How (and Why) to Ask for a Raise

A family member asked me for my thoughts on asking for a raise, and after a handful of massive text messages, I decided I should probably just write a blog post.

Before I get into it, one disclaimer: My working experience is entirely confined to small businesses. If you work for a megacorp, for instance, salary discussions probably look entirely different (and are probably tied to an annual review or something). My experience is limited to places without any type of formal process in place.

Why ask for a raise

Fundamentally, your relationship with your employer is a business deal. You have no obligation (aside from whatever the legal minimums are) to them beyond what you agree to, and you can rest assured that they feel no obligation to you.

You work for them because you like the money, or the hours, or the environment, whatever.

In turn, they pay you to do a job because they like the deal they’re getting—they like the price-to-performance ratio they get from paying you.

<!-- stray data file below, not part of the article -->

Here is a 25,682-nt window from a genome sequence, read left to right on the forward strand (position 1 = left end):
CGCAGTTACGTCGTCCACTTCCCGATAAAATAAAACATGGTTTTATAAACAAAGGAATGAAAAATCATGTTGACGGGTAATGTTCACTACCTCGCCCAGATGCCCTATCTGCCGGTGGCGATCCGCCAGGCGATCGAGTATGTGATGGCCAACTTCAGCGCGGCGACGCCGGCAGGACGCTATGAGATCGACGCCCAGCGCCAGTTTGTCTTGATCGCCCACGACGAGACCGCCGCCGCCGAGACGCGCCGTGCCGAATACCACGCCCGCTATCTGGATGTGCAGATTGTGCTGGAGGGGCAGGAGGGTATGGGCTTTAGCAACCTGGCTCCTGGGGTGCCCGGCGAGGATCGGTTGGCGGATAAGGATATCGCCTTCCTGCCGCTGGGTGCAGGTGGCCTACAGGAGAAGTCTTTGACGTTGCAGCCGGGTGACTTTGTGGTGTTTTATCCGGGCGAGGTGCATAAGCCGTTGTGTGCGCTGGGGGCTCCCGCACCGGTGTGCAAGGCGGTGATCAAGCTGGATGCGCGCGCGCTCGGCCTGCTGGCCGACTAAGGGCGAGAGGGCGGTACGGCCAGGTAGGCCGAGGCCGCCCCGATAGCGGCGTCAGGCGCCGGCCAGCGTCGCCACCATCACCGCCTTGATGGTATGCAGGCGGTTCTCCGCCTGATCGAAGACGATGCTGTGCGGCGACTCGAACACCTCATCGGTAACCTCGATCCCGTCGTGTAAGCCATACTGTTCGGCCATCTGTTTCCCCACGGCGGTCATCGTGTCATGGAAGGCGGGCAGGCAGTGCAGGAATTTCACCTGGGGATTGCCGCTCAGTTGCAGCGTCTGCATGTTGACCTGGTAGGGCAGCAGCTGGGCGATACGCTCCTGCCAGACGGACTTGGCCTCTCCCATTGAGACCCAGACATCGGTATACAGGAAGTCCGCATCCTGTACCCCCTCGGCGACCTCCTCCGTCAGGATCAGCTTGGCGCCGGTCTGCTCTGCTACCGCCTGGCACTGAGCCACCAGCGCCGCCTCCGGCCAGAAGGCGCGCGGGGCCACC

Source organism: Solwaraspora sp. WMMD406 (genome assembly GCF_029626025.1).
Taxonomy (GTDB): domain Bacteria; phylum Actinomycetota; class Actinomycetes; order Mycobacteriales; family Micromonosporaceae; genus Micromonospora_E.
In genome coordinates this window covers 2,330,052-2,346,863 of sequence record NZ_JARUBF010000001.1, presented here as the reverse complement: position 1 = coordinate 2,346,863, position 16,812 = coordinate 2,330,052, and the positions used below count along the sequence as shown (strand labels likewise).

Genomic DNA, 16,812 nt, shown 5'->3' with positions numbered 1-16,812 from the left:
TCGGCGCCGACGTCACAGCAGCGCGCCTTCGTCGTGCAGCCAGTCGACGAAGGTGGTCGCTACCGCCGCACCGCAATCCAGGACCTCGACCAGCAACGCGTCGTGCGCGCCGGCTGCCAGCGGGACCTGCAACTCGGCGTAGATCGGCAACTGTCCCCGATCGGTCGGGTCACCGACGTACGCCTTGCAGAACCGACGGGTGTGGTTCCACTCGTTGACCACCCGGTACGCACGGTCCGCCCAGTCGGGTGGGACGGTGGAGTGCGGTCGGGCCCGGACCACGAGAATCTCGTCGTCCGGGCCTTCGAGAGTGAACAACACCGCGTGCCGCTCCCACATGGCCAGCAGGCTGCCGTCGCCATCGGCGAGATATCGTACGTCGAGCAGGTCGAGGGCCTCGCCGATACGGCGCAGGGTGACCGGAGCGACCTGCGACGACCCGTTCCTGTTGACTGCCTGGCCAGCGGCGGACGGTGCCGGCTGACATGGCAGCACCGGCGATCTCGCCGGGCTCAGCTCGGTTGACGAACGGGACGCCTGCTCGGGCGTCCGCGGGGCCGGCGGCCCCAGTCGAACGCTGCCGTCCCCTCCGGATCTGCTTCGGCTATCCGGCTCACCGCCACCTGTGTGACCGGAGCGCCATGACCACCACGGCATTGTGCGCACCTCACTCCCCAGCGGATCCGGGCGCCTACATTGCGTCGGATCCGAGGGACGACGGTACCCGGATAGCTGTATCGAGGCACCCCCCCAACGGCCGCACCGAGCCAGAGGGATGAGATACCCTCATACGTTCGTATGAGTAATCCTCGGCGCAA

So, when your performance improves, it’s reasonable that the price for your work should go up too—especially if you can make the argument that they’re still getting a good deal.

Why people don’t ask for a raise

Most “normal” people—people who aren’t in managerial positions—are uncomfortable talking about their compensation. They’re even more uncomfortable negotiating their compensation. It feels “grimy” or “greedy” or something. Managers, in contrast, feel none of this discomfort—this is business, after all, and negotiating is what they do!

(I’ll leave it to the Marxists to argue that this imbalance is a conspiracy on the part of the capitalists to keep the workers from receiving their just deserts, etc. Even without an evil conspiracy, though, it’s certainly the case that managers take advantage of employees discomfort by not helping them feel comfortable with these discussions. After all, if you’re uncomfortable asking for more money, that’s money they’ve saved!)